There are people who lie to judges. Recently, a colleague of mine had a party/mother tell him that she was not living with a registered sex offender (it was a custody dispute)…and when the other party/father said to the judge, “that is him sitting in the audience!,” the man stood up and denied that his name was Mr. Thadious Jones (i.e., the name of the live-in boyfriend). The judge had a booking photo of the registered sex offender — and although it is plausible the man was a long lost identical twin, the more likely conclusion was the judge was lied to.
There is research that concludes judges are no better than others in determining who is telling the truth. Yet trial judges inherently must make credibility findings. This case, forwarded by Judge Wayne Gorman, illustrates challenges we face in making those credibility calls:
In MacKay v. MacKenzie, 2016 PECA 16, October 14, 2016, two neighbours became involved in a boundary dispute. The trial judge found in favour of Mackay. In doing so, the trial judge indicated in his reasons that he did not believe Mr. MacKenzie and that he did not believe the evidence of Mr. MacKenzie’s wife and sons. The trial judge found that “the entire family lied under oath.”
On appeal, the Prince Edward Island Court of Appeal reversed the trial judge’s decision. In doing so, the Court of Appeal suggested that a trial judge “must exercise great care before branding a witness, let alone his entire family, as liars” (at paragraphs 42 and 43):
While the trial judge has the best perspective from which to assess credibility, and such assessments are due great deference, findings must be properly grounded. A trial judge is free to accept or reject, in whole or in part, the testimony of any witness. Rejection of a witness’ evidence does not necessarily mean that the witness is lying. There are any number of reasons for rejecting the evidence of one witness and accepting the evidence of another, including that the honest witness was simply mistaken.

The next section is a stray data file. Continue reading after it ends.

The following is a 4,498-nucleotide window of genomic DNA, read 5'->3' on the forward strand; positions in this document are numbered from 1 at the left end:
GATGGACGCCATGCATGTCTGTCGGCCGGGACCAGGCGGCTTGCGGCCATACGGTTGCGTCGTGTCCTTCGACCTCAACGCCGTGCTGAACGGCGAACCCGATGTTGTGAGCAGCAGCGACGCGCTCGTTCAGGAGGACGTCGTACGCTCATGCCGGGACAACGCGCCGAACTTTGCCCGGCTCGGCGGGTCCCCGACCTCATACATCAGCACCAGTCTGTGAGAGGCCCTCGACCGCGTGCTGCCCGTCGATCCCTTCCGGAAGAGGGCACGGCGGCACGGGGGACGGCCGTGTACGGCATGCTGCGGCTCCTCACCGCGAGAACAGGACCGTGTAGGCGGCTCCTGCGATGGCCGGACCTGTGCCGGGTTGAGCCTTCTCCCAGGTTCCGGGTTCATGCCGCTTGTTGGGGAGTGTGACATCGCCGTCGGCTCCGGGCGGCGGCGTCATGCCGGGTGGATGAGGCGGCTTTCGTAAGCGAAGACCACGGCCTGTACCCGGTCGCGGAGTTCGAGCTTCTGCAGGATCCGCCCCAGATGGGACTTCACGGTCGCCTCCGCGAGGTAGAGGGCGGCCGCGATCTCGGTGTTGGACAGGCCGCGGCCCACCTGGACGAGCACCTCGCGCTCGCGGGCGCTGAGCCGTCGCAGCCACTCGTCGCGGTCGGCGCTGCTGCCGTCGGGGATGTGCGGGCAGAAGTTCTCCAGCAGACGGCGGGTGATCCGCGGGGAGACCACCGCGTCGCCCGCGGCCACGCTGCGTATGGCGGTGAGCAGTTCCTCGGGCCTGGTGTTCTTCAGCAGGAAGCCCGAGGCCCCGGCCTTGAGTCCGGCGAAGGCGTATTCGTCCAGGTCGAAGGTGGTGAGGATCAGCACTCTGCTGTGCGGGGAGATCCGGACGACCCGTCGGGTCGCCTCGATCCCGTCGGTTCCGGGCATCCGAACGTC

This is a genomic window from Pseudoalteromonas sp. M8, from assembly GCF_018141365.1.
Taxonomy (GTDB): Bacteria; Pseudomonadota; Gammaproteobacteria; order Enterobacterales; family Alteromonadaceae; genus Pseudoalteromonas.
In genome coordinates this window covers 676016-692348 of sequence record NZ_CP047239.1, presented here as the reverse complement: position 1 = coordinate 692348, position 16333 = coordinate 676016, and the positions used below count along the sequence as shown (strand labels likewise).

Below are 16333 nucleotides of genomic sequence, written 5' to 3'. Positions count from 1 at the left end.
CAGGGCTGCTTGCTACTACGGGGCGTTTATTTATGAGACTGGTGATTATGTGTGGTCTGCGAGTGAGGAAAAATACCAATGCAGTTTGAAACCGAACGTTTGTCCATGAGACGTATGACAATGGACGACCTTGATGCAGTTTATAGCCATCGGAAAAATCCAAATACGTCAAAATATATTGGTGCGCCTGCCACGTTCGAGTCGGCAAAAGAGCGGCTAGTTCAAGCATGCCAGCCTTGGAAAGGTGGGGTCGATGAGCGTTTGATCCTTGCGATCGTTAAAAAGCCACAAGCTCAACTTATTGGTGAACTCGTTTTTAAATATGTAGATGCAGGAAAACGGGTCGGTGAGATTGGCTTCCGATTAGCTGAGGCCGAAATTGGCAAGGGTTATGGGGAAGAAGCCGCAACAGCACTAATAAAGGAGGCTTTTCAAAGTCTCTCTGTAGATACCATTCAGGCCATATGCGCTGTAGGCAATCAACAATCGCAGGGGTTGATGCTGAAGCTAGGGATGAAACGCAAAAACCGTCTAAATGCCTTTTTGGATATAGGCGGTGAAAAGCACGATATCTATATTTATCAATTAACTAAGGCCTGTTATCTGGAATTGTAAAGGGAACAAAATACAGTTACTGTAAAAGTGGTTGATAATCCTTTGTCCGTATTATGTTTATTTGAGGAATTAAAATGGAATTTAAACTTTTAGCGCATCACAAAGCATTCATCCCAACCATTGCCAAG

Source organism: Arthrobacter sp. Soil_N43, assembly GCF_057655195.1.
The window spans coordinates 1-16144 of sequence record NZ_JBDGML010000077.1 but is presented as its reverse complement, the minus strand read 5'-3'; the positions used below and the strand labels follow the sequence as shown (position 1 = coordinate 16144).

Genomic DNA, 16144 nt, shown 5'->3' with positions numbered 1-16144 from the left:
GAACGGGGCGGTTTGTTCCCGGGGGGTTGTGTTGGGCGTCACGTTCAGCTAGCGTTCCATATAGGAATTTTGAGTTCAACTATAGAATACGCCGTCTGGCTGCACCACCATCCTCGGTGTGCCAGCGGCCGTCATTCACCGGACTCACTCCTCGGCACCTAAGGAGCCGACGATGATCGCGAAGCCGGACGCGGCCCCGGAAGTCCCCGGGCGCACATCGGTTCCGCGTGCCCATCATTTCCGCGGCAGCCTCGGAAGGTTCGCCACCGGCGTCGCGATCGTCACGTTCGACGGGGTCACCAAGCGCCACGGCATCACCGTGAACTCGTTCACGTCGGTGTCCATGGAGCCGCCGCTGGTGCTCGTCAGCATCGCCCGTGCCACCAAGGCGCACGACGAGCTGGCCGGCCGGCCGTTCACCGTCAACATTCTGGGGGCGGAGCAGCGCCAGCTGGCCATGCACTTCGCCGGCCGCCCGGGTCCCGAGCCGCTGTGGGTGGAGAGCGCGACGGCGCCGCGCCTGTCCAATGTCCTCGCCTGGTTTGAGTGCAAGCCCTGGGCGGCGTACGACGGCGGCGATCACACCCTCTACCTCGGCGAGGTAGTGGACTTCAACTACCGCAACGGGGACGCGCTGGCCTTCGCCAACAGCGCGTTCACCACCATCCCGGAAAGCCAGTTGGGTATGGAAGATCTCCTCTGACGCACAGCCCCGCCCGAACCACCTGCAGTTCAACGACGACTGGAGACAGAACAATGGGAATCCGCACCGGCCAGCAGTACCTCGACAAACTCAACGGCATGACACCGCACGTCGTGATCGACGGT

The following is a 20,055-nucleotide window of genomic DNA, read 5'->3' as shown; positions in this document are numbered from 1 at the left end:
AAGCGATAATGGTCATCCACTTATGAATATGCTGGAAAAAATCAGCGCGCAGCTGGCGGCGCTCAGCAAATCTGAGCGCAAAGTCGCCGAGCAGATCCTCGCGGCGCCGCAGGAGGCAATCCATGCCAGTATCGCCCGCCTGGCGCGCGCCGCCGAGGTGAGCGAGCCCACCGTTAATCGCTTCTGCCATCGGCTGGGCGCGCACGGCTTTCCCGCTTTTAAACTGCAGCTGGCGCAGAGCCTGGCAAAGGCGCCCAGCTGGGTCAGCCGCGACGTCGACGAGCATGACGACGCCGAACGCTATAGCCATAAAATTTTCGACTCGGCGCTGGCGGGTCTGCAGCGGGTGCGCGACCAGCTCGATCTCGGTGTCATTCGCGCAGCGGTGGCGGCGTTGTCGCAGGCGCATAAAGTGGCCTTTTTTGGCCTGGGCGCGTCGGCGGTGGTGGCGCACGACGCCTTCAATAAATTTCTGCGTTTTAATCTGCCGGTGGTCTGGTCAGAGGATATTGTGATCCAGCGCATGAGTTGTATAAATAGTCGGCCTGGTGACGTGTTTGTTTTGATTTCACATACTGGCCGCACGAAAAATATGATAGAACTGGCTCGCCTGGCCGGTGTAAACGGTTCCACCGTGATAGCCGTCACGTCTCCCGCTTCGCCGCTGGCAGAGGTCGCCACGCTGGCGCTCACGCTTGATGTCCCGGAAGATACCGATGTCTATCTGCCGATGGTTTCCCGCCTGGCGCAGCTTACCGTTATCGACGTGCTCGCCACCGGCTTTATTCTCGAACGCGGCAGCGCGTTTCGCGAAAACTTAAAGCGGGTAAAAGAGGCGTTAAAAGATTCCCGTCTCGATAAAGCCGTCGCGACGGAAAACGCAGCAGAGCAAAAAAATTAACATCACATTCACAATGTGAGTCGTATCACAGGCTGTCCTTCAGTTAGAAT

There are indeed occasions where it may be proper and necessary for a trial judge to label a witness a liar. This, however, is not one of them. The judicial determination that one is a liar can have a profoundly detrimental impact on a person’s reputation. The person, so judged, has no defence to the judicial pronouncement filed on the public record. A trial judge must exercise great care before branding a witness, let alone his entire family, as liars.
The trial judge’s determination was based, in part, on demeanor. The Court of Appeal indicated that a “determination that a witness is a liar should be supported by a rational explanation comprised of more than observations of the demeanor of a witness” (at paragraph 55).
Finally, the Court of Appeal indicated that “an undue amount of time elapsed between the trial and delivery of the reasons for judgment” (the trial commenced on August 20, 2014, and continued on October 9 and 10, 2014. A decision was rendered on June 10, 2015). The Court of Appeal suggested that the delay “could reasonably be perceived as compromising the recollection of the writer about the evidence at trial” (at paragraph 58).